Mark Kennedy on why he started hating football during his Wolves playing days
Mark Kennedy on why he started hating football during his Wolves playing days

Mark Kennedy on why he started hating football during his Wolves playing days

Former Wolverhampton Wanderers defender Mark Kennedy has opened up on how he had to turn to psychology after he wanted to quit football during his stint at the club which he expressed as daunting. 

Kennedy who is currently a U23 caretaker coach at Wolves played for the side between 2001 and 2006 and has revealed he couldn't be happier to be back at the club doing what he loves best. 

The 44-year-old is fondly remembered for a scoring a screamer that inspired Wolves to Premier League promotion after they secured a 3-0 victory over Sheffield United back in 2003 - he revealed that the moment was one of this career highlights. 

According to Kennedy, Dr Tim O'Brien was the psychologist who saved him from himself after he started hating football and was considering not playing any more and was overwhelmed with depression for a period of time. 

The Irishman who was signed by Dave Jones at the time from Manchester City revealed that O'Brien helped him read every game he played and also motivated him to handle the pressure better - it was all in aid to help him get back to the loving the game. 

“I remember being a player myself at Wolves when I hated football,” he said.

“I was playing in the Premier League, I was on lots of money, I was a good player in a good team, and I didn’t want to come in and train every day.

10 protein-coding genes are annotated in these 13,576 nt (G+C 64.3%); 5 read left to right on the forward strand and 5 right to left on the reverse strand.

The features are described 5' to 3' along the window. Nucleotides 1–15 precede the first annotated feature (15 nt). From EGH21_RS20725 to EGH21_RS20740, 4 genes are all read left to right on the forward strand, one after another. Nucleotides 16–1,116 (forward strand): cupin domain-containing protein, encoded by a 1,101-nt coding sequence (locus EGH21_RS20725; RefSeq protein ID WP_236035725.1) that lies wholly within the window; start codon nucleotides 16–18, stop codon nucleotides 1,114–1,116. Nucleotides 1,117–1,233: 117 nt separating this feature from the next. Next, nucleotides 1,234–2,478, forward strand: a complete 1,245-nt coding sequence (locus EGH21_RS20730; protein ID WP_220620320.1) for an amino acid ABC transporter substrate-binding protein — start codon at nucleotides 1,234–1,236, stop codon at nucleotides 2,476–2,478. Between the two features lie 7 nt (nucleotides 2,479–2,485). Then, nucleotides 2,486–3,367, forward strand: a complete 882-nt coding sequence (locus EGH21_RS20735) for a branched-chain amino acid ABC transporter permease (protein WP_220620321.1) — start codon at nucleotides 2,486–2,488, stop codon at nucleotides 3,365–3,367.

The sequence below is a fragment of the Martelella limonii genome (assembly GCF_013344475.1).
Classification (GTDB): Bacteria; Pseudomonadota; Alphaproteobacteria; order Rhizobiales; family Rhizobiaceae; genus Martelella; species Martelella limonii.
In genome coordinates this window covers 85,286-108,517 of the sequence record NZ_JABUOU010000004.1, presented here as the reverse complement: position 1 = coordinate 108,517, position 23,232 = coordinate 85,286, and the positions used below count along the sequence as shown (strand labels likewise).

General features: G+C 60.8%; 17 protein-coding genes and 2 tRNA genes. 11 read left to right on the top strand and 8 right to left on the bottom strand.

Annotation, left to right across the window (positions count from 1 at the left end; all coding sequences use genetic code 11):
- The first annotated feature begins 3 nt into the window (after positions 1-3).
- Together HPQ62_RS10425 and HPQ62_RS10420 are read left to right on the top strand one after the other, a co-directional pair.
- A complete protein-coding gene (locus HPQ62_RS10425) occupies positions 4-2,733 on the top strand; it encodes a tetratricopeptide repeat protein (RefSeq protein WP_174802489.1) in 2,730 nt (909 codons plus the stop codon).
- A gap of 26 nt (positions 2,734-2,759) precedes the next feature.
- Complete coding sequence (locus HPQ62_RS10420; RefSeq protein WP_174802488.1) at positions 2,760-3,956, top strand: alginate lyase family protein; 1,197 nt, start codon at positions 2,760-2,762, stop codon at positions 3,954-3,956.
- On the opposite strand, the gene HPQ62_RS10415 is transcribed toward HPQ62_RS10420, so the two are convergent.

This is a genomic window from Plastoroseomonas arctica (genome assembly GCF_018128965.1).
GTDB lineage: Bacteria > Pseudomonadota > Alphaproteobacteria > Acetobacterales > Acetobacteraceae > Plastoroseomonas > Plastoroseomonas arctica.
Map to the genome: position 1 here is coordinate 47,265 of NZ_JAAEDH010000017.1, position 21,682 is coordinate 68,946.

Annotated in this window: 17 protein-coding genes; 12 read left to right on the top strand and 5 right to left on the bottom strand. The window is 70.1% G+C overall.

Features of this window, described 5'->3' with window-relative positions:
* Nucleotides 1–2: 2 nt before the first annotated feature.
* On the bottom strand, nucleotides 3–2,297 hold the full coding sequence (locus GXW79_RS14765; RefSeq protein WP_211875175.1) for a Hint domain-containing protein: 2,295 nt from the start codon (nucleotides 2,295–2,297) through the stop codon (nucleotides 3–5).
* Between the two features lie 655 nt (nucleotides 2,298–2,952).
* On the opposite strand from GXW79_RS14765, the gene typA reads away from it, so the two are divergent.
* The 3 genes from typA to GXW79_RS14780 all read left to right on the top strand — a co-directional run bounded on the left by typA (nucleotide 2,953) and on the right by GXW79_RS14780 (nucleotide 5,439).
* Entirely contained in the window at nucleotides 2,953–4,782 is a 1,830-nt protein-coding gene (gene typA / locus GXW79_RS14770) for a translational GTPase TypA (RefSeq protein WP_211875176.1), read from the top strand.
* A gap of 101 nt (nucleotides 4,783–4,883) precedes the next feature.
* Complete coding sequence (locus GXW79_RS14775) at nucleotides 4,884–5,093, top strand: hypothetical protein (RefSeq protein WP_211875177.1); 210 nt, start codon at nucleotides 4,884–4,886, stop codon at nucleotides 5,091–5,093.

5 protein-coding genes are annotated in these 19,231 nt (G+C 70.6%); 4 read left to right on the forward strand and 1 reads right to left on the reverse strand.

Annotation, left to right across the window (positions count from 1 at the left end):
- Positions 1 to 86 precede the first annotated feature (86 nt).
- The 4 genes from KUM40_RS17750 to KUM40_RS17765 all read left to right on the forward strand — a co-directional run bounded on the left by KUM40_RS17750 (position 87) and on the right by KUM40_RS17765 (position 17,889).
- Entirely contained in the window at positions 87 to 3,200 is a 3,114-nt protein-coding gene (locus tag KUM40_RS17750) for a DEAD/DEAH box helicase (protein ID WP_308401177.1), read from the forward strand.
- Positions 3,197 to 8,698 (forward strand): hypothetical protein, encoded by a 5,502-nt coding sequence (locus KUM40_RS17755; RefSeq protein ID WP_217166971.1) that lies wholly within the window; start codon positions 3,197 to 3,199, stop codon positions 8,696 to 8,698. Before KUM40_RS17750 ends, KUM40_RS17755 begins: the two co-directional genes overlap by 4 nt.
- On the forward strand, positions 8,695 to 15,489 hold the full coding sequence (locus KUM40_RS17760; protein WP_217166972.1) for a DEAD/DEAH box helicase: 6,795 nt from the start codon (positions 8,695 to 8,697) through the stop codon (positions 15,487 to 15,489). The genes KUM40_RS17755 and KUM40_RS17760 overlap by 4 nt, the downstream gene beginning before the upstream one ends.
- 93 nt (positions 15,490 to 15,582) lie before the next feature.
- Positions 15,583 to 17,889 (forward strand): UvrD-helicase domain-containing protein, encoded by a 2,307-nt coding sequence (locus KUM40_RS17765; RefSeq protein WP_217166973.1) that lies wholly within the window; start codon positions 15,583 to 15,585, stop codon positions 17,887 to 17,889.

“You see the big clock on the stand? (South Bank) I used to come out and split the game up into 15-minute sections. At three ‘o’clock I thought ‘Can I get to quarter past three?’

“I used to go into the toilet and read notes and they’d get me going. The only problem is after two games the notes don’t work anymore because you’ve read them before! So you need new notes.”

Kennedy who is now coaching youngsters has grown to understand the importance of mental health as a player and admitted that he hopes what he learned in his career will inspire young footballers to seek help when the game becomes daunting for them - he firmly believes in dealing with underlying issues in order to not kill one's passion. 

“I don’t know Wayne Rooney but I bet when he was 18 he’d have walked onto that pitch and thought, ‘I’m the man, and now I’m going to show you I’m the man’,” he reflected.

“That is not a personality a lot of young kids have. I’ve got three lovely young kids.

“My eldest will be eight next month and he’s a very shy and sensitive boy. As he grows hopefully he’ll learn with different experiences.

“All we can do is help. We (Wolves U23s) have a really lovely psychologist who works with us. I think it’s a huge part of modern-day football now.

“Equally as important as the tactical side, your in-possession coach, your out-of-possession coach, psychology is a huge part.

“I’m a huge, huge advocate. It can really add so much to your game.

“It’s like anything in life – whatever you do, everyone needs a little bit of help.”

**Source: Wolves Bite

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